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Posts Tagged ‘friendship’

Now for the Story:

THE AMAZING PIPI-LIPPI-PI ©
Name of the author: Benny Thomas

Long long ago there was an old farmer. One day he called his only son and said, ”Our farm is gone. I can no longer take care of you.”
Otto, his son was sad. His father hated to see tears in his son’s eyes. So he brought a bird from inside and said, “Go, take this bird along with you. Try your luck elsewhere!”
Young Otto asked his father if he could have some cash instead. He shook his head and said,” No son, I haven’t a cent to spare.”
So Otto went off with a bird. A bird with a strange name. Pipi-Lippi-Pi.
He walked a good length with his bird and wondered if he could make some money by selling him. Otto found no bird ever surpassed Pipi in appearance. His plumage was more colorful than that of a rainbow. His tail was as long as the tail of a comet. His comb was far magnificent than that of a rooster. Neither was his long neck any less grand. It was as graceful as that of a swan but speckled. He pecked at grains with his golden beak. His eyes were rubies of rare quality. In short in splendor no bird was a match for him.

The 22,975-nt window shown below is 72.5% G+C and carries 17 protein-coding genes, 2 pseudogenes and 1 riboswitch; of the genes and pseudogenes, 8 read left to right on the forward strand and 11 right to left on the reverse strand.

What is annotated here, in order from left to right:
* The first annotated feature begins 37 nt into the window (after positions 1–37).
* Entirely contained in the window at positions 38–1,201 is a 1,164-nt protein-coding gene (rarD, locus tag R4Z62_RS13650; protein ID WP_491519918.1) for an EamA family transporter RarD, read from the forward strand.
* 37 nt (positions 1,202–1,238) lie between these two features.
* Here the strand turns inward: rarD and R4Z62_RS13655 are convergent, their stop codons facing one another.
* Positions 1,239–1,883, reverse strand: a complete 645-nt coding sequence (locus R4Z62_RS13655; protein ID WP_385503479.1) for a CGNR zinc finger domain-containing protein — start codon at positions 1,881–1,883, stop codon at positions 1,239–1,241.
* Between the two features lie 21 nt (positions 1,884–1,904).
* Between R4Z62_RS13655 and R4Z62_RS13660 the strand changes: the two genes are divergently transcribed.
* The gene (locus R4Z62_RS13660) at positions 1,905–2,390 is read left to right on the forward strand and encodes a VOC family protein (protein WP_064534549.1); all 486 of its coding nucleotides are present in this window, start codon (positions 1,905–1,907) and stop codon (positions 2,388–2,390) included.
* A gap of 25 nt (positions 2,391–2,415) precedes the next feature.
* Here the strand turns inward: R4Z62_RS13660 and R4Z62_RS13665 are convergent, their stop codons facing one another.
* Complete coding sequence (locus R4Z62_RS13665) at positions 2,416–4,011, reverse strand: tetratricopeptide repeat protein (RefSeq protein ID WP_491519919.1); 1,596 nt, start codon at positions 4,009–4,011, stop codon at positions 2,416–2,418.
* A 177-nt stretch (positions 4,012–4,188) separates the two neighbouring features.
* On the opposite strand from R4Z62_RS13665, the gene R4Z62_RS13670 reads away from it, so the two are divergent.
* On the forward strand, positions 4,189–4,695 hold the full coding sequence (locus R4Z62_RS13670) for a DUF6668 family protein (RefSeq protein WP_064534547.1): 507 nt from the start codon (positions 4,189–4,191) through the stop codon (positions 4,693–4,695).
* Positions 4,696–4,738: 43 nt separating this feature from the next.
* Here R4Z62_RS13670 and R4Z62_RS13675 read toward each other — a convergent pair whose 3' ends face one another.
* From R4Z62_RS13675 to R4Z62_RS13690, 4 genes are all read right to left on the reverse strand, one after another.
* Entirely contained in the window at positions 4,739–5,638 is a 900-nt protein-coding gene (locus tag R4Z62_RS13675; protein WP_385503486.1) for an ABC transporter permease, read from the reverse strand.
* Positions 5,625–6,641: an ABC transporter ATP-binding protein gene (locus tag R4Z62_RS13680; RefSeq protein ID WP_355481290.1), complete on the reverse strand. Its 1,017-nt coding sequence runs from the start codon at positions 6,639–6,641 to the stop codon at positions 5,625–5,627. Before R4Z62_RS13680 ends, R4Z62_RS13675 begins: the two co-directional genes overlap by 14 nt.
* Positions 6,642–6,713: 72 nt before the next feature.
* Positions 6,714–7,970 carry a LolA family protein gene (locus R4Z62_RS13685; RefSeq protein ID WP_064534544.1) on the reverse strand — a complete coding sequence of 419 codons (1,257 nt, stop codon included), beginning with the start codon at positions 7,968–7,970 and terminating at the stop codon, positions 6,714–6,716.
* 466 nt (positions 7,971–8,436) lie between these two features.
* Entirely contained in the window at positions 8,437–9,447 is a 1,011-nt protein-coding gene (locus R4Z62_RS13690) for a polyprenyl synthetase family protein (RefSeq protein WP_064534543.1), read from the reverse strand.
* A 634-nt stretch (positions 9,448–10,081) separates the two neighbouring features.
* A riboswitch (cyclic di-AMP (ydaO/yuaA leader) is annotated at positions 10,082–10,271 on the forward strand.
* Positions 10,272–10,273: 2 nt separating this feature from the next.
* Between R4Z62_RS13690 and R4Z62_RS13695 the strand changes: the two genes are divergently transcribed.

Pipi-Lippi-Pi was almost perfect. “ But can you make my fortune?” Otto wondered loud,” It is money that I need now!” He began to feel hungry and he went around asking folks if he could find a buyer for his bird. “ No, you can’t!” one said,” If it could fly I might have bought it myself.” A little later another said,” Your bird is of no use. It can’t speak.” Otto was very sad that Pipi-Lippi-Pi was not perfect enough to feed him.
The boy led the bird along through villages and towns. Much as he tried to sell him he had no luck. At the market place of one town one fellow who was of his age said, ”You will never sell him the way you are going about it.”He added,”I shall teach you free.” Otto thought he found a true friend at last. Next day his friend whose name was Light Fingers said how to make some easy money. “Without money in your pocket you cannot sell a bird such as Pipi- Lippi-Pi.”
That night Otto went with the bird to a park bench. Before he slept the bird startled him by speaking. “ Be careful of Light Fingers.” Otto was stunned.
“But Light Fingers is my friend!” Otto protested, ”He himself said so.” The bird was sure no true friend would ever want his friend to get into trouble. The bird said nothing more.
Otto thought over the warning. Thinking it over and over he thought the bird was right. So he gave slip that very night to Light Fingers. On the way they came by a lion tamer that went along with a lion. King Zappo offered to teach the bird all the tricks. “Without tricks, no crowd. No crowd, no money!” Zappo cajoled the boy to let the bird keep company with his Leo. He assured the awkward bird would improve from example. Otto thought it was a good offer. The bird warned him,” Did you see how Leo is reduced to eat straw?”